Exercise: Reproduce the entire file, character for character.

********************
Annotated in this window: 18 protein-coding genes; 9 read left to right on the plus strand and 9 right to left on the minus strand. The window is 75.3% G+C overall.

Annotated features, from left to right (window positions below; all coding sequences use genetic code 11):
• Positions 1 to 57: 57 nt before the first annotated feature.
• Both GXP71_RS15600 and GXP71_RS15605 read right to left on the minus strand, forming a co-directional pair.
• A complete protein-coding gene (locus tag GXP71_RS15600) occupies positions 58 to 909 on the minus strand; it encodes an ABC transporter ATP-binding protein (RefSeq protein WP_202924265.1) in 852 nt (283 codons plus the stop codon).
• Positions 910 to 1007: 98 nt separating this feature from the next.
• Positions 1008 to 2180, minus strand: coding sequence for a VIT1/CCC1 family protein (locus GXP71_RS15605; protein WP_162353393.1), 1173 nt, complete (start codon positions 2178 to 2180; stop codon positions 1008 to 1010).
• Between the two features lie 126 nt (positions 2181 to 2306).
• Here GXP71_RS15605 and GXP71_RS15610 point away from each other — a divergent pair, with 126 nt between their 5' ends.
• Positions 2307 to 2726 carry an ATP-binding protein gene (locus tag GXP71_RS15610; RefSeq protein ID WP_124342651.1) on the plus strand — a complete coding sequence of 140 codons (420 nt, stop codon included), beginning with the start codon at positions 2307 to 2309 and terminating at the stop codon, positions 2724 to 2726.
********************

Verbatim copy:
Annotated in this window: 18 protein-coding genes; 9 read left to right on the plus strand and 9 right to left on the minus strand. The window is 75.3% G+C overall.

Annotated features, from left to right (window positions below; all coding sequences use genetic code 11):
• Positions 1 to 57: 57 nt before the first annotated feature.
• Both GXP71_RS15600 and GXP71_RS15605 read right to left on the minus strand, forming a co-directional pair.
• A complete protein-coding gene (locus tag GXP71_RS15600) occupies positions 58 to 909 on the minus strand; it encodes an ABC transporter ATP-binding protein (RefSeq protein WP_202924265.1) in 852 nt (283 codons plus the stop codon).
• Positions 910 to 1007: 98 nt separating this feature from the next.
• Positions 1008 to 2180, minus strand: coding sequence for a VIT1/CCC1 family protein (locus GXP71_RS15605; protein WP_162353393.1), 1173 nt, complete (start codon positions 2178 to 2180; stop codon positions 1008 to 1010).
• Between the two features lie 126 nt (positions 2181 to 2306).
• Here GXP71_RS15605 and GXP71_RS15610 point away from each other — a divergent pair, with 126 nt between their 5' ends.
• Positions 2307 to 2726 carry an ATP-binding protein gene (locus tag GXP71_RS15610; RefSeq protein ID WP_124342651.1) on the plus strand — a complete coding sequence of 140 codons (420 nt, stop codon included), beginning with the start codon at positions 2307 to 2309 and terminating at the stop codon, positions 2724 to 2726.